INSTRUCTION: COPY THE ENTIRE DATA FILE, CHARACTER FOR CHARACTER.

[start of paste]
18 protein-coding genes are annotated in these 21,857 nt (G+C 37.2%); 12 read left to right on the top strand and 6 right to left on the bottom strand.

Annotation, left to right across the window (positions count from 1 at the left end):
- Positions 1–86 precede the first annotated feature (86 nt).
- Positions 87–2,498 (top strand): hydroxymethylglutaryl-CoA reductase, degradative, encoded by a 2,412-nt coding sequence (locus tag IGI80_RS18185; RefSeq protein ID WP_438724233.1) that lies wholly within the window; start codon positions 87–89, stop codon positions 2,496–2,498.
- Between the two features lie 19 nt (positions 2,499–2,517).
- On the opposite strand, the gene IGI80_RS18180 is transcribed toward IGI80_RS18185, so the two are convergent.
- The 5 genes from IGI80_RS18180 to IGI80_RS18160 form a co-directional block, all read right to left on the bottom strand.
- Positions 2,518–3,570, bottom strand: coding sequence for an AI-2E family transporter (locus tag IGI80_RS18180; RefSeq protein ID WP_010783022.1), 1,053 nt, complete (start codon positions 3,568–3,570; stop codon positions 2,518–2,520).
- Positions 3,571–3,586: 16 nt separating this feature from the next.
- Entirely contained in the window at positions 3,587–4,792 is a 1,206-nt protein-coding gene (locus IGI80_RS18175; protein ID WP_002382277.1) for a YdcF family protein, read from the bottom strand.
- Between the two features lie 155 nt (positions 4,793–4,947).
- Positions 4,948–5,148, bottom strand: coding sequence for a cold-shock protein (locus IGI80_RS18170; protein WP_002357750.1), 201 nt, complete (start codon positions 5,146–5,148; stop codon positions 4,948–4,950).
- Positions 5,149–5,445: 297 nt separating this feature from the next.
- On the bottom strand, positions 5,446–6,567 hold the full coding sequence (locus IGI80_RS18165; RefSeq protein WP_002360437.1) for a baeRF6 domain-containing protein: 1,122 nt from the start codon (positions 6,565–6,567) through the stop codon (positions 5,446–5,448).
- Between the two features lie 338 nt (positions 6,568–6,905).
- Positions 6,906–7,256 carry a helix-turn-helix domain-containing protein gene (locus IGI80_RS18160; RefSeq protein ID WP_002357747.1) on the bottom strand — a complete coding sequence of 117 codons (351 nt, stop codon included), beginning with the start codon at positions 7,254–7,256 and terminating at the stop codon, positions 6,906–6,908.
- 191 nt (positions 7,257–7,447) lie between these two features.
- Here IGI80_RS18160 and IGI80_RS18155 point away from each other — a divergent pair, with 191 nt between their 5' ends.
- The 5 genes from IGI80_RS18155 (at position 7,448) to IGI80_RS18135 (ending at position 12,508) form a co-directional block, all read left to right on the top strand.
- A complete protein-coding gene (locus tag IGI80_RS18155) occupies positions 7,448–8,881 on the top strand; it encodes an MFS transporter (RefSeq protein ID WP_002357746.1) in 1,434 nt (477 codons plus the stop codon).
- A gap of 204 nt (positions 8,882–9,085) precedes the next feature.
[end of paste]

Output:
18 protein-coding genes are annotated in these 21,857 nt (G+C 37.2%); 12 read left to right on the top strand and 6 right to left on the bottom strand.

Annotation, left to right across the window (positions count from 1 at the left end):
- Positions 1–86 precede the first annotated feature (86 nt).
- Positions 87–2,498 (top strand): hydroxymethylglutaryl-CoA reductase, degradative, encoded by a 2,412-nt coding sequence (locus tag IGI80_RS18185; RefSeq protein ID WP_438724233.1) that lies wholly within the window; start codon positions 87–89, stop codon positions 2,496–2,498.
- Between the two features lie 19 nt (positions 2,499–2,517).
- On the opposite strand, the gene IGI80_RS18180 is transcribed toward IGI80_RS18185, so the two are convergent.
- The 5 genes from IGI80_RS18180 to IGI80_RS18160 form a co-directional block, all read right to left on the bottom strand.
- Positions 2,518–3,570, bottom strand: coding sequence for an AI-2E family transporter (locus tag IGI80_RS18180; RefSeq protein ID WP_010783022.1), 1,053 nt, complete (start codon positions 3,568–3,570; stop codon positions 2,518–2,520).
- Positions 3,571–3,586: 16 nt separating this feature from the next.
- Entirely contained in the window at positions 3,587–4,792 is a 1,206-nt protein-coding gene (locus IGI80_RS18175; protein ID WP_002382277.1) for a YdcF family protein, read from the bottom strand.
- Between the two features lie 155 nt (positions 4,793–4,947).
- Positions 4,948–5,148, bottom strand: coding sequence for a cold-shock protein (locus IGI80_RS18170; protein WP_002357750.1), 201 nt, complete (start codon positions 5,146–5,148; stop codon positions 4,948–4,950).
- Positions 5,149–5,445: 297 nt separating this feature from the next.
- On the bottom strand, positions 5,446–6,567 hold the full coding sequence (locus IGI80_RS18165; RefSeq protein WP_002360437.1) for a baeRF6 domain-containing protein: 1,122 nt from the start codon (positions 6,565–6,567) through the stop codon (positions 5,446–5,448).
- Between the two features lie 338 nt (positions 6,568–6,905).
- Positions 6,906–7,256 carry a helix-turn-helix domain-containing protein gene (locus IGI80_RS18160; RefSeq protein ID WP_002357747.1) on the bottom strand — a complete coding sequence of 117 codons (351 nt, stop codon included), beginning with the start codon at positions 7,254–7,256 and terminating at the stop codon, positions 6,906–6,908.
- 191 nt (positions 7,257–7,447) lie between these two features.
- Here IGI80_RS18160 and IGI80_RS18155 point away from each other — a divergent pair, with 191 nt between their 5' ends.
- The 5 genes from IGI80_RS18155 (at position 7,448) to IGI80_RS18135 (ending at position 12,508) form a co-directional block, all read left to right on the top strand.
- A complete protein-coding gene (locus tag IGI80_RS18155) occupies positions 7,448–8,881 on the top strand; it encodes an MFS transporter (RefSeq protein ID WP_002357746.1) in 1,434 nt (477 codons plus the stop codon).
- A gap of 204 nt (positions 8,882–9,085) precedes the next feature.